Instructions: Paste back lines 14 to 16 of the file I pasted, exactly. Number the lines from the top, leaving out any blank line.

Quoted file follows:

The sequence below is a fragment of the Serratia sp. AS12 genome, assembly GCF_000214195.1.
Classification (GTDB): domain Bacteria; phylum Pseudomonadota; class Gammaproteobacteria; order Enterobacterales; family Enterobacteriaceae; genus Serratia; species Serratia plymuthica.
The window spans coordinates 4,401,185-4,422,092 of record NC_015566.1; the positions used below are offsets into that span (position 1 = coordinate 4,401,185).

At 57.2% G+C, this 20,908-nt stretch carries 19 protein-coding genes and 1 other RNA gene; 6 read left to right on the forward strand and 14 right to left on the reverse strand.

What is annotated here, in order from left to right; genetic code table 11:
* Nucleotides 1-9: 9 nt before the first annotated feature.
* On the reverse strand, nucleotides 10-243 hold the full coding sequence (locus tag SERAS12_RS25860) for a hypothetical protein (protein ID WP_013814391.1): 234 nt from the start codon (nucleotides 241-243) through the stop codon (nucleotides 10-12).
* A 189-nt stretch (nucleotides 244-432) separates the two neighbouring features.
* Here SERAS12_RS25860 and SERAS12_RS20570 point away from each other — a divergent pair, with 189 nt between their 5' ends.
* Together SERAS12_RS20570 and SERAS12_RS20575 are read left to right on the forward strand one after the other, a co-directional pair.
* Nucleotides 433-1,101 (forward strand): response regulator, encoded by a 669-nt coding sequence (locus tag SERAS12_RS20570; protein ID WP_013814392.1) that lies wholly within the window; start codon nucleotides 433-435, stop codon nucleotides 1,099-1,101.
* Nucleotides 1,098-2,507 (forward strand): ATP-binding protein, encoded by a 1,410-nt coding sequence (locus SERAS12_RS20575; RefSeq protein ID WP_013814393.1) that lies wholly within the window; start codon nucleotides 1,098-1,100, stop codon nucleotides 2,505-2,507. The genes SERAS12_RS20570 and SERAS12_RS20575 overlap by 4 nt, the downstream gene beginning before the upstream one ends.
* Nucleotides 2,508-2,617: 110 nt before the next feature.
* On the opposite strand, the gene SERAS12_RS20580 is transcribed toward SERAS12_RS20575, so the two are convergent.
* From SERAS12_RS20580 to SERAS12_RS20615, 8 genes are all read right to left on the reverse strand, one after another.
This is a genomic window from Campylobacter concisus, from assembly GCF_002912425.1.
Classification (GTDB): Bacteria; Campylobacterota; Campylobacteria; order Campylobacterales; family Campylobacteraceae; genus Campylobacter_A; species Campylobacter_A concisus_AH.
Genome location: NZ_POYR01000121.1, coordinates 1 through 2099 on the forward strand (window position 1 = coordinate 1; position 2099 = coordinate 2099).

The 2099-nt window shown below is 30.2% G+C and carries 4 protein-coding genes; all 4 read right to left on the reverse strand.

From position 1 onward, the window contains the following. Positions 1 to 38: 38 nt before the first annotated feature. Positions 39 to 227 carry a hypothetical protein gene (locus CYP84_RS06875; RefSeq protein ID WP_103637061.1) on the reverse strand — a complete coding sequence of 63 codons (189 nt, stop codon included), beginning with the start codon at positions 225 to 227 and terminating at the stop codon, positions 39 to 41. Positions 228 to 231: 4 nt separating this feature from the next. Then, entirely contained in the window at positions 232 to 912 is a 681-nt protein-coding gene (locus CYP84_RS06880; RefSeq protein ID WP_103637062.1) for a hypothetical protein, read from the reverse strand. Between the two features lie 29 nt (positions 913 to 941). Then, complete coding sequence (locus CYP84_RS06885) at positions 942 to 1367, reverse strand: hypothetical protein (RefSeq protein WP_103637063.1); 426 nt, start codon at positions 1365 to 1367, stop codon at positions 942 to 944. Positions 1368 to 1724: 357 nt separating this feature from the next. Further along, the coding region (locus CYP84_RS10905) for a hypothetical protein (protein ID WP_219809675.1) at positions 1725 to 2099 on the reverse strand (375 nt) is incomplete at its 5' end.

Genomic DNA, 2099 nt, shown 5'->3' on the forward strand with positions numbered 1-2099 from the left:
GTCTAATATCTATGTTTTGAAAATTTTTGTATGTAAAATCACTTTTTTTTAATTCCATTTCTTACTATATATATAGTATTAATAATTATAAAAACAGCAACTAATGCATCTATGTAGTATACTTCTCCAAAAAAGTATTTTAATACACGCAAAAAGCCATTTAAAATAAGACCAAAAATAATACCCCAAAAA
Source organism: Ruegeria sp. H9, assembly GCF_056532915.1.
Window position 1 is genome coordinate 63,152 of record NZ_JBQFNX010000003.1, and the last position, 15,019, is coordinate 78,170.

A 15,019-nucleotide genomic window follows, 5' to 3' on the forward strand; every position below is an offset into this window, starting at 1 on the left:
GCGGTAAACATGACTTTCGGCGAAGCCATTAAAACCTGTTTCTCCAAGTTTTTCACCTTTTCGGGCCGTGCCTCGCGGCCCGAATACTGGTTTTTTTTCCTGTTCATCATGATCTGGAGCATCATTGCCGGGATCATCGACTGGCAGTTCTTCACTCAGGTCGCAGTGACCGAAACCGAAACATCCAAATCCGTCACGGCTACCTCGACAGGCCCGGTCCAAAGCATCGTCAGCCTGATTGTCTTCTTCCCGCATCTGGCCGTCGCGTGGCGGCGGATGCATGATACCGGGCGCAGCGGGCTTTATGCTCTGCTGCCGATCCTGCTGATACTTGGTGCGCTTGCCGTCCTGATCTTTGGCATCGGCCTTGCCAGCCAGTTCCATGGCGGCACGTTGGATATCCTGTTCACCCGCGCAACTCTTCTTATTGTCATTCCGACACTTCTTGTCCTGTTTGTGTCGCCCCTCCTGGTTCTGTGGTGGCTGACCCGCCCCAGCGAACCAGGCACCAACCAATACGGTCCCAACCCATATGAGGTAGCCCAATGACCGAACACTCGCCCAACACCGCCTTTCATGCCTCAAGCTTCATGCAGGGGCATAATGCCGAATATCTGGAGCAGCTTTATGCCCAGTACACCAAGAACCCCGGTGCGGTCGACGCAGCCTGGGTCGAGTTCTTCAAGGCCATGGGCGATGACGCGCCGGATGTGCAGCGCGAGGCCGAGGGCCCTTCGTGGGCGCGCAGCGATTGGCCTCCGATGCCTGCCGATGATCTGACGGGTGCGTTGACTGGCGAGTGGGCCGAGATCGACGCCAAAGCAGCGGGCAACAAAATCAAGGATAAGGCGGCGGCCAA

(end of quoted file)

* On the opposite strand, the gene SERAS12_RS20580 is transcribed toward SERAS12_RS20575, so the two are convergent.
* From SERAS12_RS20580 to SERAS12_RS20615, 8 genes are all read right to left on the reverse strand, one after another.
This is a genomic window from Campylobacter concisus, from assembly GCF_002912425.1.